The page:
BhG: Introduction § 5: When observed with dedication to God and without expectation of rewards, yoga practice (karma yoga) purifies the mind. It is this purified mind that becomes fit for practicing the discipline of knowledge (jñāna yoga); this then generates Self knowledge and hence liberation (kaivalya, mokṣa).


BhG Ch. 2 v. 11 § 0.c: Prior to the birth of Self knowledge is the state of yoga characterized by the performance of those practices which are conducive to Self knowledge [e.g. yoga practice]. The performance of such actions is based on certain concepts such as the self being the doer and the reaper of the fruits from those actions, as well as a perception of plurality [rather than unity] in the world.



Yoga Practice, Selflessness & Self Purification:

BhG Ch. 5 v. 5 § 1: Karma yogins are those who, without seeking the fruits of yoga for themselves, practice yoga - while dedicating all of it to God [or for the benefit of the world] - as a means to attaining Self knowledge.


BhG Ch. 5 v. 27 § 0: Kṛṣṇa repeatedly affirms … the need for yoga practice (karma yoga) to be dedicated to God (Brahman) with complete mental dedication; the object being to win liberation by first gaining purification of the mind, and then by acquiring knowledge…


BhG Ch. 6 v. 2 § 1: Any performer of works who has given up mentally clinging to the fruits of works is a yogin; their mind is concentrated, because they have abandoned the causes of their distractions.



The Peak of the Mountain of Yoga:

BhG Ch. 6 v. 3: For the yogin who seeks to climb to the peak of the mountain of yoga, [yoga] practice is said to be the method; as regards to the yogin who has already reached this peak of yoga, equanimity and meditation on the eternal (śama) is said to be the cause.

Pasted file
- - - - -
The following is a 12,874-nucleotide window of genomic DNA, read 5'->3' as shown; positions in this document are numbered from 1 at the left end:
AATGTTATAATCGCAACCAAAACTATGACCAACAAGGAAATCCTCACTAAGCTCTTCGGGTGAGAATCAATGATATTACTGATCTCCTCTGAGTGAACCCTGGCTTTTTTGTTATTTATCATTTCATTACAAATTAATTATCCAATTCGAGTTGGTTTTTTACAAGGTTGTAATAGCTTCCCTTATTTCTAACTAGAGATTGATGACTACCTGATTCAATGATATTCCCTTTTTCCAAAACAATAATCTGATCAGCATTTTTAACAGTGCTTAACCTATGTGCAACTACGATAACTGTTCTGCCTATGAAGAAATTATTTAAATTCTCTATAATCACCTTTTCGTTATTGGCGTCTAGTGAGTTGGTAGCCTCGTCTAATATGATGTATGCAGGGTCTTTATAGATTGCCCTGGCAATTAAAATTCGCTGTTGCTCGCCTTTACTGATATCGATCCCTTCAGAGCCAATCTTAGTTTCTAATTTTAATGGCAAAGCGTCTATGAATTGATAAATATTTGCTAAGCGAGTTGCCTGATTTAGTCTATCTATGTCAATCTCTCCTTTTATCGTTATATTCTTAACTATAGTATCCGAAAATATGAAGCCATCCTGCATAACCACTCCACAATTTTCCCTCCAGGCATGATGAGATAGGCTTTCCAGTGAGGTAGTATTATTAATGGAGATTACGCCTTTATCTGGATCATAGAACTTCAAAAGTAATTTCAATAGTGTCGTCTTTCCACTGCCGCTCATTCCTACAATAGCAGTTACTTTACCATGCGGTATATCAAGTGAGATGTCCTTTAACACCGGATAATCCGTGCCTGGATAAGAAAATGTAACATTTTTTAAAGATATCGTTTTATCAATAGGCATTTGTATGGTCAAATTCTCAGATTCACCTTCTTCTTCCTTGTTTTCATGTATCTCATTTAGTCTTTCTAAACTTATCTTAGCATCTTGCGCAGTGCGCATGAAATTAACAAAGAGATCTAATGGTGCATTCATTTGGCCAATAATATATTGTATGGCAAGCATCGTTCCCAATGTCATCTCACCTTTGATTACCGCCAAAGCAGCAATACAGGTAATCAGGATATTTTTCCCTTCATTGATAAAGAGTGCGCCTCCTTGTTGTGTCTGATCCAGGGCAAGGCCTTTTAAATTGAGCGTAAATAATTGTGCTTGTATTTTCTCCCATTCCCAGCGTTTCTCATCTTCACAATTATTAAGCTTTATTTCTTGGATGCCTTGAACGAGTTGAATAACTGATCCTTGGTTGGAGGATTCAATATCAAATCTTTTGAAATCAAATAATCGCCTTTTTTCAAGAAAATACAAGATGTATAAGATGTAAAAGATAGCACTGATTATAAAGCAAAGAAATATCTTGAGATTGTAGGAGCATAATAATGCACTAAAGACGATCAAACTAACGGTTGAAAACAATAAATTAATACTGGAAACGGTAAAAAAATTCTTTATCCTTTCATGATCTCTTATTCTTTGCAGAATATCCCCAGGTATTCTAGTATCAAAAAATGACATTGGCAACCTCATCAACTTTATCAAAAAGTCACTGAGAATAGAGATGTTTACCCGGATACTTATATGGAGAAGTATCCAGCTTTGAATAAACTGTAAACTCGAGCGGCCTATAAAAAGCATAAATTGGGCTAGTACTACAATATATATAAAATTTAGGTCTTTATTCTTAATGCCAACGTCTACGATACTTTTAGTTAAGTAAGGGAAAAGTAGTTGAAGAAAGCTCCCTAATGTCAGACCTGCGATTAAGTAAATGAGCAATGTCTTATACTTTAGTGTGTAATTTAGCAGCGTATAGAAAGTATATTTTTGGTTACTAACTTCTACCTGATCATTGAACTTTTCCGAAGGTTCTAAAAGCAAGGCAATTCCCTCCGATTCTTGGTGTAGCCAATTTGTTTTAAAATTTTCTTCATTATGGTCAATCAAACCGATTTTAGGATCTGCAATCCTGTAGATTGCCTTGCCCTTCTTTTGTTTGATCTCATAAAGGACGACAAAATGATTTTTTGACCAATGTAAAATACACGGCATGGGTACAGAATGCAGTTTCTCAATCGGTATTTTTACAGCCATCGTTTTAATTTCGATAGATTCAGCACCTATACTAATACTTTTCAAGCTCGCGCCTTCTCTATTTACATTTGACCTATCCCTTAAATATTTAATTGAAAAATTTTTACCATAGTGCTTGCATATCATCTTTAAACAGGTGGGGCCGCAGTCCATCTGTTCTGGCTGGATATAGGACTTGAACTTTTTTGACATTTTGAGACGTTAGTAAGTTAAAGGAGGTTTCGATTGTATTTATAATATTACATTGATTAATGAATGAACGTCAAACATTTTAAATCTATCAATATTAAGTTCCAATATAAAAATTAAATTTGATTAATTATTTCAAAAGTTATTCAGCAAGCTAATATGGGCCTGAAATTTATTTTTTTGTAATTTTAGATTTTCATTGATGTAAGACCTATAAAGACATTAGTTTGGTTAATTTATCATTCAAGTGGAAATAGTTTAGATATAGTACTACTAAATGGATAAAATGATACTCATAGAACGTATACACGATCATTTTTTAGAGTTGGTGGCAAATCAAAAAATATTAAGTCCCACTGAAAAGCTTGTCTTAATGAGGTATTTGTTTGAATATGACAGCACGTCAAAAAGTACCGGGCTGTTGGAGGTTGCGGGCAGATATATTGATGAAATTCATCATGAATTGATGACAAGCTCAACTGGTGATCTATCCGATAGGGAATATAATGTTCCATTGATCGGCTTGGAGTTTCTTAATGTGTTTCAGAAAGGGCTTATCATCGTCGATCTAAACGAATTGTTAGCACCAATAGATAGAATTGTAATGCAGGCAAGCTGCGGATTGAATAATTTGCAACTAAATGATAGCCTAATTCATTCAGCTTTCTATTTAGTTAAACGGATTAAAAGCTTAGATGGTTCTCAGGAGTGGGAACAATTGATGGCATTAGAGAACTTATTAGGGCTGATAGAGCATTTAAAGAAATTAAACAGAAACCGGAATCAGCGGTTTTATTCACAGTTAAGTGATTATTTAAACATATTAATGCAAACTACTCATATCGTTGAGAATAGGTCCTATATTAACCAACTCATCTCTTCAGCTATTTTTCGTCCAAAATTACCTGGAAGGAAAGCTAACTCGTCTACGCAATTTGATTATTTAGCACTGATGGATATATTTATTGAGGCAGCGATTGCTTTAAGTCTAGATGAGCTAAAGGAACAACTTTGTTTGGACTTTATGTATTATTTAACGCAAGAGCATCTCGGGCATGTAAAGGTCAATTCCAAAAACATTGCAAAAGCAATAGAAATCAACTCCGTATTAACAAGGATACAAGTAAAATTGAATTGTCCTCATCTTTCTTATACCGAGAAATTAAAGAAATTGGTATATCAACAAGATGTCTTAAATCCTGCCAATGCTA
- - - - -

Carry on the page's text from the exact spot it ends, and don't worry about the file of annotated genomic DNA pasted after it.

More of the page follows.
BhG Ch. 6 v. 3 § 1: For one who seeks to scale yoga’s peak - but who has, as yet, not [yet reached the top (viz. the goal) - yet who has discarded the fruits of works, but is not yet established in the yoga of meditation - for that one, yoga practice (karma) is the means.



Yoga Practice, Prāṇāyāma & Meditation:

YS Ch. 1 v. 14: Yoga becomes firmly established only by daily faithful practice, done with a willing attitude of service over a long time.


YS Ch. 2 v. 1: Actions are purified (kriyā yoga) when balanced with discipline (tapas), self-reflection (svādhyāya), and selflessness (īśvara-pranidhāna).

YS Ch. 2 v. 51: The fourth state of prāṇāyāma transcends the actions of exhale, inhale & retention.


BhG Ch. 4 v. 29: Obtain True Freedom through prāṇāyāma by offering the exhale into the inhale, and the inhale into the exhale, and by remaining thus absorbed in the breathless state.


apāne juhvati prāṇaṁ prāṇe ’pānaṁ tathāpare |

prāṇāpāna-gatī ruddhvā prāṇāyāma-parāyaṇāḥ ||


अपाने जुह्वति प्राणं प्राणेऽपानं तथापरे |

प्राणापानगती रुद्ध्वा प्राणायामपरायणा: ||




Yoga - The Middle Path:

BhG Ch. 6 v. 16 & 17: Yoga is not possible for one who eats too much nor not at all; neither is yoga possible for one who sleeps too much nor too little. [However] for one who eats and plays moderately, who is moderate in sleep and wakefulness, for this one, yoga becomes the destroyer of suffering (duḥkha).


BhG Ch. 6 v. 16 § 1: “The food, in sufficient measure, protects and does not harm [the body], excess [food] is harmful; too little [food] fails to strengthen & protect [the body nor mind].” … “Fill the stomach half with solid food, a third quarter with liquid, and the fourth quarter left empty [this ensures proper digestion].”



Understanding God Inside:

YS Ch. 1 v. 25: The Creative Principle (īśvara) is the unlimited source of all understanding, knowing & intuition (sarvajñā bījam).


YS Ch. 1 v. 29: The mind turned inwardly in search of its own source is able to overcome distractions and obstacles.


YS Ch 4 v. 22: The mind which can remain inside [during practice], disconnected from externals, takes the form of Spirit and develops the ability to know & do anything.


Spiritual Enemies Destroy Intelligence:

BhG Ch. 2 v. 62 & 63: ​

ध्यायतो विषयान् पुंसः सङ्गस् तेषु पजायते |

सङ्गात् संजायते कामः कामात् क्रोधो भिजायते ||

क्रोधात् भवति संमोहः संमोहात् स्मृतिविभ्रमः |

स्मृतिभ्रम्शात् बुद्धिनाशो बुद्धिनाशात् प्रणश्यति ||



Refrences:

BhG: Bhagavad Gītā with Commentary by Śaṅkarācārya

YS: Yoga Sūtras of Patañjali (Pātañjala Yoga Darśana)

YYV: Yoga Yājña Valkya Samhitā